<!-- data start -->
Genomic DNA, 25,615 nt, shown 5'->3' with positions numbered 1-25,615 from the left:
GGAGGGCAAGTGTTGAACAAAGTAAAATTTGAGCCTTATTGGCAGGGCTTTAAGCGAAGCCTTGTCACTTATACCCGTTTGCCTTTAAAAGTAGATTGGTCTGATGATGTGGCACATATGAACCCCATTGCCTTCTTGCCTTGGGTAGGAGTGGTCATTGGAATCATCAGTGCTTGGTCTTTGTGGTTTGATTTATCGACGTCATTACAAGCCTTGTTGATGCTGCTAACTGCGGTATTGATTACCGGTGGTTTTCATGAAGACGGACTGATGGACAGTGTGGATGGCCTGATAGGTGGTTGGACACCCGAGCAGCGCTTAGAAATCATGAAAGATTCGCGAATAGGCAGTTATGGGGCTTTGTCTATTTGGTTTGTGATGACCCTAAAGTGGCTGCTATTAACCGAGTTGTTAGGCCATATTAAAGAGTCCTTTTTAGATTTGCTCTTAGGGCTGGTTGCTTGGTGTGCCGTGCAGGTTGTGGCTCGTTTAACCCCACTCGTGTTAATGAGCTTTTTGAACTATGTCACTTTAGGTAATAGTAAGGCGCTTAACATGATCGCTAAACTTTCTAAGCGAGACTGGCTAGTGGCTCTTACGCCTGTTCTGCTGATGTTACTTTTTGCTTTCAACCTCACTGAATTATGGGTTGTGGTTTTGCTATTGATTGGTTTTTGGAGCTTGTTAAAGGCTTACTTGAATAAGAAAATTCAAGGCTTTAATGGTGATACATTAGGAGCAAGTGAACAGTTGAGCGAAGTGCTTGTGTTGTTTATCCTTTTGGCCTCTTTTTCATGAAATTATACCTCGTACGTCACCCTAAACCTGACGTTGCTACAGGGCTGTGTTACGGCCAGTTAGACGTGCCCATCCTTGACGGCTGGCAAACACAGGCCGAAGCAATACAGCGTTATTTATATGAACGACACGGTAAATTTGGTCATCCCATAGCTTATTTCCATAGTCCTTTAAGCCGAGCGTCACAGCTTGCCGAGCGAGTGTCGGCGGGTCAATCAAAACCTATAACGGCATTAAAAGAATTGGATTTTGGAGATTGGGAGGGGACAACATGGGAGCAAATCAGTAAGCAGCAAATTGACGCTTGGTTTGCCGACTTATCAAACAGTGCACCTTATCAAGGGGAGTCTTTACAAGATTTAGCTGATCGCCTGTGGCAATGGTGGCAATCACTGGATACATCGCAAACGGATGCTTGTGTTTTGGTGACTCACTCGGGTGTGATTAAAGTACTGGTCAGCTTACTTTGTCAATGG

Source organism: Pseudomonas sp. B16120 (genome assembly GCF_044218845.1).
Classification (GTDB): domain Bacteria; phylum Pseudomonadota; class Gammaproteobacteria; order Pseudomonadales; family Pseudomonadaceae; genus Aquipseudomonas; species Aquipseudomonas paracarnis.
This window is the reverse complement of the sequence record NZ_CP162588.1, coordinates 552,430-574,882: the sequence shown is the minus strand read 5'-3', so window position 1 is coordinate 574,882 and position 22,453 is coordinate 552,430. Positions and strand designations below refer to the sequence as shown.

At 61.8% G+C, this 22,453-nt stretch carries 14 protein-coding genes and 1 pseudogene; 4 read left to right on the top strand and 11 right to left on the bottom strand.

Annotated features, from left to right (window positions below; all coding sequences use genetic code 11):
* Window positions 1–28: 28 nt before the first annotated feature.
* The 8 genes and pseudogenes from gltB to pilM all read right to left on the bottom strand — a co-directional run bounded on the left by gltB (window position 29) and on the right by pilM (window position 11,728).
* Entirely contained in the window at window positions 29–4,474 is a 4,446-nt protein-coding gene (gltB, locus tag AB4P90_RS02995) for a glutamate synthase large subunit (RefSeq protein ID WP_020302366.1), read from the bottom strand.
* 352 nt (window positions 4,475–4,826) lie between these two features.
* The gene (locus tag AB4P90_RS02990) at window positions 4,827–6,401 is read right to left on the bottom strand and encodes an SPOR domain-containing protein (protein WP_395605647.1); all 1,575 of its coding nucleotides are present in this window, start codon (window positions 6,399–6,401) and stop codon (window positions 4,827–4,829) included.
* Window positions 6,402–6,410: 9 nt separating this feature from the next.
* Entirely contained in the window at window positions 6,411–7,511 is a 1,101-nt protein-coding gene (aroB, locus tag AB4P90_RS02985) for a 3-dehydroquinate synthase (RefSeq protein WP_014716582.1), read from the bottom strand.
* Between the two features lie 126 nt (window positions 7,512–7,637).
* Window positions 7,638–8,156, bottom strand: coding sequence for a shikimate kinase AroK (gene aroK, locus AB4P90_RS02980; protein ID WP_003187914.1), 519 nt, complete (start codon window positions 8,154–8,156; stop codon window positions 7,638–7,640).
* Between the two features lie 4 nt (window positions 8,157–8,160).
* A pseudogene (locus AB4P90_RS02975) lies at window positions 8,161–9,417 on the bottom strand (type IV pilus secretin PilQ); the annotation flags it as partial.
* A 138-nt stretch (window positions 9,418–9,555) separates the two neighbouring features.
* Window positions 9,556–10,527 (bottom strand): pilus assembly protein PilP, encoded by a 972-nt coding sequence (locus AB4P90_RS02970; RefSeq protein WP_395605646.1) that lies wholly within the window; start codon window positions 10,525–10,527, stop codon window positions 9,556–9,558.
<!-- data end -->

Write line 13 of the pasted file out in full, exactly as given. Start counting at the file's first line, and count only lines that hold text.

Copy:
* Window positions 6,402–6,410: 9 nt separating this feature from the next.